Ask the expert: ‘Which ULEZ-compliant luxury car should I buy on an £11,000 budget?’

Alex Robbins is contributing editor at Telegraph Cars where, as well as responding to readers’ queries, he also contributes reviews of new and used cars, together with articles on buying and selling. 

His knowledge of the used car market informs his many buying guides relating to the best buys in particular sectors, with an emphasis on value for money.  Every week he will answer your questions on buying and selling, as well as solving your car problems, whether consumer or mechanical.

Do you have a motoring dilemma you’d like our expert to solve?  For consumer and used car advice, or car faults, email and include your subscriber number. This week’s question… 

Dear Alex,

I would like to take advantage of the second-hand price boom to sell my 2017 Mazda 3 SE-L Nav; one of the online selling portals claims I could get as much as £11,000 for it. I’d like to buy an older but high performance or luxury (or both!) car, I imagine for the last time before changing to electric; I’ve always wanted a Jaguar. My budget will be whatever I can get for the Mazda; it must comply with the Clean Air Zone in Oxford, where I live, come with Bluetooth and built-in sat nav, and have enough boot space for golf clubs or a bike. There’s so much choice, so what do you suggest?

– MB

Dear MB,

Oxford’s Clean Air Zone specifies that cars will be charged £10 per day to enter, unless they meet Euro 4 (petrol) or Euro 6 (diesel) standards, in which case they’ll only be charged £4 a day. Lower-emission and electric cars are charged less, but as none of these are available within your budget, I’ll assume these are the criteria we’re aiming for. 

Given it’s what you’ve always wanted, let’s start with a Jaguar. The only trouble is, finding a Euro 4-compliant Jaguar that can fit a bike in the boot is tricky, unless you’re willing to go for an X-Type Estate and, nice though it is, I wouldn’t really describe one of those as either a luxury or a high-performance car.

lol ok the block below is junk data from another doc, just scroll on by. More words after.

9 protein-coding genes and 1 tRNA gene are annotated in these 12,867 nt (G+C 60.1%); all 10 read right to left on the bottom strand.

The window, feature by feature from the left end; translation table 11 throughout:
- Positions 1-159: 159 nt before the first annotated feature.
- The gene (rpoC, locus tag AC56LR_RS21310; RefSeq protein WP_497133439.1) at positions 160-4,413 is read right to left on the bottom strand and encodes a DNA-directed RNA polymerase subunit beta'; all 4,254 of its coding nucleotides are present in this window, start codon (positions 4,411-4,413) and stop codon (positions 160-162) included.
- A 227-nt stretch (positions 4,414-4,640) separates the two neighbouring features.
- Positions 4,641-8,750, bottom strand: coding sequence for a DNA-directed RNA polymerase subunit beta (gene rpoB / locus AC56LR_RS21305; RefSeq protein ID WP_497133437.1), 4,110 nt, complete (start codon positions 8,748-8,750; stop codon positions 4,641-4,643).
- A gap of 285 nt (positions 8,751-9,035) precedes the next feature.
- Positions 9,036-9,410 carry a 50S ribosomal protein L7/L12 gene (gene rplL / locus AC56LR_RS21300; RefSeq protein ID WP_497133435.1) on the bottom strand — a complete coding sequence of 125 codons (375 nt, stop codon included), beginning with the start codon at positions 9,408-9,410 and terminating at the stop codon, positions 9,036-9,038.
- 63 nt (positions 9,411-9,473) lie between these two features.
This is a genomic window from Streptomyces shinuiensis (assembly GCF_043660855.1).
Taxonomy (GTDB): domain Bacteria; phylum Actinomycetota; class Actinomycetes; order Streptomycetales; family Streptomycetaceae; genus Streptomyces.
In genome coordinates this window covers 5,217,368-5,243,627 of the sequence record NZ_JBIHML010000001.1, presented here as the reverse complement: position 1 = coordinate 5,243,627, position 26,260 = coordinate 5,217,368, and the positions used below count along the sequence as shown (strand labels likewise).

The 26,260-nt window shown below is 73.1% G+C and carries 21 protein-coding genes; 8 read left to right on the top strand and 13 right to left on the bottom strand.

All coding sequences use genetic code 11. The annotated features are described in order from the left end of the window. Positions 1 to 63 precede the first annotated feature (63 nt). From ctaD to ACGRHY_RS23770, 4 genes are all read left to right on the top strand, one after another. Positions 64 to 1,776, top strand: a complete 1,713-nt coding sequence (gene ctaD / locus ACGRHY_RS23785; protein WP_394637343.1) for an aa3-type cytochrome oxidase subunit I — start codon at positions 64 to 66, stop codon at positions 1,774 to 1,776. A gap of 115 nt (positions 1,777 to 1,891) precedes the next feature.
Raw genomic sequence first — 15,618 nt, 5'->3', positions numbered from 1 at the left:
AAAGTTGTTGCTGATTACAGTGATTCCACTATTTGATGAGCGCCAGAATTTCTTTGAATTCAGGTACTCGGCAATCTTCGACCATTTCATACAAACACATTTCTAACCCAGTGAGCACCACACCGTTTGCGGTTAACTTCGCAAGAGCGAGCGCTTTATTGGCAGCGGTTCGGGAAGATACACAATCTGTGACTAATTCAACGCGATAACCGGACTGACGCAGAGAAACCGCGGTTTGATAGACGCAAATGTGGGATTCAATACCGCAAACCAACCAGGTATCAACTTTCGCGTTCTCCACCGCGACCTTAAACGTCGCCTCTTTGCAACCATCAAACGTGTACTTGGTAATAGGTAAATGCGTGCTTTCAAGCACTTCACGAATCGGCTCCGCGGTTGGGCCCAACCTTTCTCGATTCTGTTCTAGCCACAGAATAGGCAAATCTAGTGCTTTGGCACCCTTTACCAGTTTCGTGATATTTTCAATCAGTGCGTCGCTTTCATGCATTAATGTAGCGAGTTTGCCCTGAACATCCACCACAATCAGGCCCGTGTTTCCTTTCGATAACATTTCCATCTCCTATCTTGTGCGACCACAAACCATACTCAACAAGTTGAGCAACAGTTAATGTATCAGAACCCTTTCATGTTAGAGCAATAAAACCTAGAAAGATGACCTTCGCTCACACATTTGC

The only other alternative you have with the Jaguar badge is an early Jaguar XK coupé, the X150 generation. These are great cars, and should meet your “luxury and performance” criteria. You get Bluetooth and sat-nav as standard, too. There is just one compromise you might have to make: while the XK has a big, hatchback boot, which will make loading your bike easier, the rear seats don’t fold down – so it might not fit. Perhaps you can use a bike rack instead?

You might have better luck with a Volvo. The third-generation V70 is within budget, and if you get one of the more potent petrol engines (2.5T, 3.2 or 3.0 T6) in SE Lux form, you should have a car that manages both luxury and pace in one package. What’s more, even early V70s came with Bluetooth connectivity, so you’ll be able to listen to your music and, of course, there is no fear about loading your bike or golf clubs into the vast boot.

Want to place the emphasis more on performance than luxury? If so, you could try a fast Audi estate of some kind – an S4 Avant would probably be my pick. For your budget, the much-vaunted B7 generation can be had relatively easily. 

This version of the S4 got a 4.2-litre V8 engine with a not-inconsiderable 339bhp, and the four-wheel drive system had a rearward bias, making this a much more entertaining car to drive than its predecessors (or, for that matter, many of its successors). Sat-nav was an optional extra, as was Bluetooth, but getting both together is rare, so you might have to look for a car with nav and add your own adapter if you want Bluetooth connectivity.

If the running costs of that thumping V8 are a little daunting, however, my final suggestion is a Mercedes C-Class. A W204 C350, with Merc’s potent 3.5-litre V6 engine, should offer a great blend of performance and luxury, plus it’ll have more than enough room in the boot for your needs and comes with Bluetooth, though sat-nav is only on higher-spec versions. The only downside is that C350 estates are rare – most C-Classes of this era were sold as diesels and, being pre-Euro 6, that makes them a no-go in the Clean Air Zone. So if you want one, you might have to wait for the right example to come up. 

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